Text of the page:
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Watching DVD's With Windows 10

I don’t recall if I have previously watched any DVD’s on our office PC or our laptop since installing Windows 10, but much to my surprise when I tried to do so yesterday, it would not work.

Both computers tried to use Media Monkey, an audio app, to try to play the DVD, and after I unstalled Media Monkey from the PC, it then went to the Microsoft Store.

I had expected that Windows Media Player would have handled it as it was selected as the default video app under “settings” but after some checking, it turns out that it won’t play DVD discs.

After reading an article which recommended VLC as a superior option, I have now installed VLC for free.

What a retrograde step when Windows cannot play DVD or Blu-ray discs as standard in 2020.



I think this comes down to licensing agreements. I can imagine they save a good amount of money (and in turn the customer) by not having licensed DVD player software included in the OS.
In saying that, Windows DVD Player costs $22.45 in the Microsoft Store. I think this way they get around having to pay licensing costs when they know people are probably using better free software instead of their own.


I looked at the Windows DVD Player but also read a tech help article which was very unflattering of it and which recommended that the free VLC player was much surperior.

A few DVD player software comparisons for Windows 10 have also listed VLC as their top choice.

And best of all, the price is right.


We have used Windows VLC for more than a decade…and has a wide range of video formats and codex built-in which makes it a useful program.

We also use the VLC app on smart devices as nothing seems to beat it.


It has some amazing capabilities if you are prepared to dig into all the menu options and/or look up some online guides. I generally only use it to play video, but it can do all sorts of other stuff too. If you can hook your DVD player up to your phone, you’ll find that VLC comes in a mobile version as well. (I’m not entirely sure whether the mobile version will recognise DVDs.)


Agree with what @phb & @postulative said.

I too have been using VLC for as long as I can remember. Even when I had paid versions of Nero, I still used VLC to play my DVDs.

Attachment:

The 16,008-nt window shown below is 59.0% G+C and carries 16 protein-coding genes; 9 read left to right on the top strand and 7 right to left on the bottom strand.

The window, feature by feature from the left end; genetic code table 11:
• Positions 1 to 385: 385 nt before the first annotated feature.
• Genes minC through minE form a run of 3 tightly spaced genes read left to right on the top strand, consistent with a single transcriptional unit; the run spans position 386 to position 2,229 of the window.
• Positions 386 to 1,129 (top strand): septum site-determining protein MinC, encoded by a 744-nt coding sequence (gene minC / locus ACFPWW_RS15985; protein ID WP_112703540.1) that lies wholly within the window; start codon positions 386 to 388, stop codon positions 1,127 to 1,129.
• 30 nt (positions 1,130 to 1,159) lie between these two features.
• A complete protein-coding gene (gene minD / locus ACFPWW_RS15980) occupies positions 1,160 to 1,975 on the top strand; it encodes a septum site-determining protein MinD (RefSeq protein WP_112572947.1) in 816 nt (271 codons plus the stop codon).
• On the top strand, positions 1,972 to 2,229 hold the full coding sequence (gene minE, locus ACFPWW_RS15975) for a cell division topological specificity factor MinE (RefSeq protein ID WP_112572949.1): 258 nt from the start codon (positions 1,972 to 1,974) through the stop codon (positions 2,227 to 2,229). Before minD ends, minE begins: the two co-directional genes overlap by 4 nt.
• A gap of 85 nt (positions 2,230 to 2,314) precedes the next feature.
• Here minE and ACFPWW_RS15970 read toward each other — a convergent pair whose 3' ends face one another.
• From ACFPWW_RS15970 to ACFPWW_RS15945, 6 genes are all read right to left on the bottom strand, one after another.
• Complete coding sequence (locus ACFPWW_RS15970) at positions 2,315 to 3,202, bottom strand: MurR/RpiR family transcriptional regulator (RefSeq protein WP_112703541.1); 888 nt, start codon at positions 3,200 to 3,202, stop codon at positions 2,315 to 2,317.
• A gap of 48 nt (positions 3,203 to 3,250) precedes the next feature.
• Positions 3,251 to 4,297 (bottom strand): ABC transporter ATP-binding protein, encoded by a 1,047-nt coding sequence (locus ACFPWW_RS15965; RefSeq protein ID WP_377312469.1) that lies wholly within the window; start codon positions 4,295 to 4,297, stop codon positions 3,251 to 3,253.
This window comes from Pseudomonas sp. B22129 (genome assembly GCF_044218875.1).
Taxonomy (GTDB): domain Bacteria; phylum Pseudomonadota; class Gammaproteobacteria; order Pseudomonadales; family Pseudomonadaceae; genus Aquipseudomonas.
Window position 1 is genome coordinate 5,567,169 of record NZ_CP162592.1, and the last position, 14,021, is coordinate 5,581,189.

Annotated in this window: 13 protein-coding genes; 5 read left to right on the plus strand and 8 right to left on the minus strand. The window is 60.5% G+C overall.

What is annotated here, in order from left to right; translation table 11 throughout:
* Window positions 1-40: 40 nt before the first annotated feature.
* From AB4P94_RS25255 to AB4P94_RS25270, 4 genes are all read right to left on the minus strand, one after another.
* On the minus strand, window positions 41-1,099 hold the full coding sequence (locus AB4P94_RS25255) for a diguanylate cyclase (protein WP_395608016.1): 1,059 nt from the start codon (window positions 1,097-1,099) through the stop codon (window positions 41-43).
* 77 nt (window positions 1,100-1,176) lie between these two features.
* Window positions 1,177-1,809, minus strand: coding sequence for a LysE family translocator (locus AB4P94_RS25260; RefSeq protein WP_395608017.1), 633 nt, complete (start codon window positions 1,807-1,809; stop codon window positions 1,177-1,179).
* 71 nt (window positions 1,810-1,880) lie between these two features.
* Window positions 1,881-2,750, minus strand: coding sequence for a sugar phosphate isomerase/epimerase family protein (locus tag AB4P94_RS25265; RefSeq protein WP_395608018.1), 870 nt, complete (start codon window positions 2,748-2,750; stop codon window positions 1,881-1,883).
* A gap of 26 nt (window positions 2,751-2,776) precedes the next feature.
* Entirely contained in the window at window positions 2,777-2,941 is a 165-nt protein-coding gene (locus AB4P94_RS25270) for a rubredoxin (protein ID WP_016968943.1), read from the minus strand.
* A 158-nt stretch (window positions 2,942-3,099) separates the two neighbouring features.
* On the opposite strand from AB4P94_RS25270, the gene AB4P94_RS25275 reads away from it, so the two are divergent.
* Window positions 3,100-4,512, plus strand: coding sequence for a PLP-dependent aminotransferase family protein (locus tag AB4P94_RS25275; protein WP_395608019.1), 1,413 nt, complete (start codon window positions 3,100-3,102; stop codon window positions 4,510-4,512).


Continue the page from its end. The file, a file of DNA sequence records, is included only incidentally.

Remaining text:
I did first use VLC many years ago for video formats that Windows Media Player could not handle, but I am sure that Windows 7, 8 & 8.1, if not early versions of 10 did actually play DVD discs when I converted old VCR tapes to DVD and then burnt the discs.

Nothing like progress in 2020 with Microsoft’s 20/20 vision test to gouge consumers.


Once upon a time Windows was an operating system now if it doesn’t incorporate every app you could desire it’s a failure.


Notwithstanding the amount of whinging about bloatware!

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I have used K-Lite Codec pack for years, which includes Media Player Classic Home Cinema (MPC-HC) Player, (Standard - Full - Mega).
I use the MEGA codec pack as it will play just about Any Audio or Video File. Works with Windows XP,Vista, Windows 7,8,8.1,10 etc.


Win 10 in Beta at first did support DVD playing but this function was removed very early in the beta program. It has never supported Blu-ray playing as they did not want to pay the licencing fees to Sony for the Blu-ray codec. Also remember MS actually had their own version of what was termed HD DVD which they released on their X Boxes in competition with Sony PlayStation and their supporters.

Because there was an outcry about the DVD playing MS relented and produced a pay for program/app that allowed DVD/Blu-ray playback. But they are required to pay fees to Sony for this Blu-ray capability is my understanding and why they have the payment to use the App. VLC like others cleverly uses non-licence fee attracting means to playback Blu-ray media among a myriad of other format type media. Some of the media they support has copyright on the processes used but is free to use as long as they do not alter the codec behind the playback. K-lite has similar to VLC.